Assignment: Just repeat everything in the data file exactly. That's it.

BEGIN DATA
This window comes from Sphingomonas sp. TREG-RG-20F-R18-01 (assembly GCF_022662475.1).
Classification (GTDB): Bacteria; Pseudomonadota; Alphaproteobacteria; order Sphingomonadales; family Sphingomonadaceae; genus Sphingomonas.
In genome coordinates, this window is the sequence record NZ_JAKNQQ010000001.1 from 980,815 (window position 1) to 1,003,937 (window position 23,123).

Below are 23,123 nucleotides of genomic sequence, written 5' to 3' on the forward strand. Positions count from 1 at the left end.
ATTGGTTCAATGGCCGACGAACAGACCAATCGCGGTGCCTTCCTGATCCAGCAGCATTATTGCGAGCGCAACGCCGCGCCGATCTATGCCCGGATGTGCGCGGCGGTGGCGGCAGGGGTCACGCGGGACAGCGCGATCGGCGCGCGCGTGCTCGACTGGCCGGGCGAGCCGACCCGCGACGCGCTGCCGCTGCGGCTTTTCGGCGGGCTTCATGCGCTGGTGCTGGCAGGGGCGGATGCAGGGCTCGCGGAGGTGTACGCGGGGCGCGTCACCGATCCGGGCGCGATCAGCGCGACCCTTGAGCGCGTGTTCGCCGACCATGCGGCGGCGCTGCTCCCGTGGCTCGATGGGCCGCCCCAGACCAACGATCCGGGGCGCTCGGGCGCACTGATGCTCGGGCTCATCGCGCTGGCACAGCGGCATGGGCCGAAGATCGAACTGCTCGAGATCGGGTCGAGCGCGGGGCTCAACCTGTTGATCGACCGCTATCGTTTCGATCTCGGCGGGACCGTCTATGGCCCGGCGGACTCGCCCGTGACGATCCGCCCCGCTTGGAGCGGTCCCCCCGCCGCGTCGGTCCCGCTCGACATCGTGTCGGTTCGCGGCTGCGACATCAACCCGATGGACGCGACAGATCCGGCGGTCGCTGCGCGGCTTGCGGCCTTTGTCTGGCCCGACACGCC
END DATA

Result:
This window comes from Sphingomonas sp. TREG-RG-20F-R18-01 (assembly GCF_022662475.1).
Classification (GTDB): Bacteria; Pseudomonadota; Alphaproteobacteria; order Sphingomonadales; family Sphingomonadaceae; genus Sphingomonas.
In genome coordinates, this window is the sequence record NZ_JAKNQQ010000001.1 from 980,815 (window position 1) to 1,003,937 (window position 23,123).

Below are 23,123 nucleotides of genomic sequence, written 5' to 3' on the forward strand. Positions count from 1 at the left end.
ATTGGTTCAATGGCCGACGAACAGACCAATCGCGGTGCCTTCCTGATCCAGCAGCATTATTGCGAGCGCAACGCCGCGCCGATCTATGCCCGGATGTGCGCGGCGGTGGCGGCAGGGGTCACGCGGGACAGCGCGATCGGCGCGCGCGTGCTCGACTGGCCGGGCGAGCCGACCCGCGACGCGCTGCCGCTGCGGCTTTTCGGCGGGCTTCATGCGCTGGTGCTGGCAGGGGCGGATGCAGGGCTCGCGGAGGTGTACGCGGGGCGCGTCACCGATCCGGGCGCGATCAGCGCGACCCTTGAGCGCGTGTTCGCCGACCATGCGGCGGCGCTGCTCCCGTGGCTCGATGGGCCGCCCCAGACCAACGATCCGGGGCGCTCGGGCGCACTGATGCTCGGGCTCATCGCGCTGGCACAGCGGCATGGGCCGAAGATCGAACTGCTCGAGATCGGGTCGAGCGCGGGGCTCAACCTGTTGATCGACCGCTATCGTTTCGATCTCGGCGGGACCGTCTATGGCCCGGCGGACTCGCCCGTGACGATCCGCCCCGCTTGGAGCGGTCCCCCCGCCGCGTCGGTCCCGCTCGACATCGTGTCGGTTCGCGGCTGCGACATCAACCCGATGGACGCGACAGATCCGGCGGTCGCTGCGCGGCTTGCGGCCTTTGTCTGGCCCGACACGCC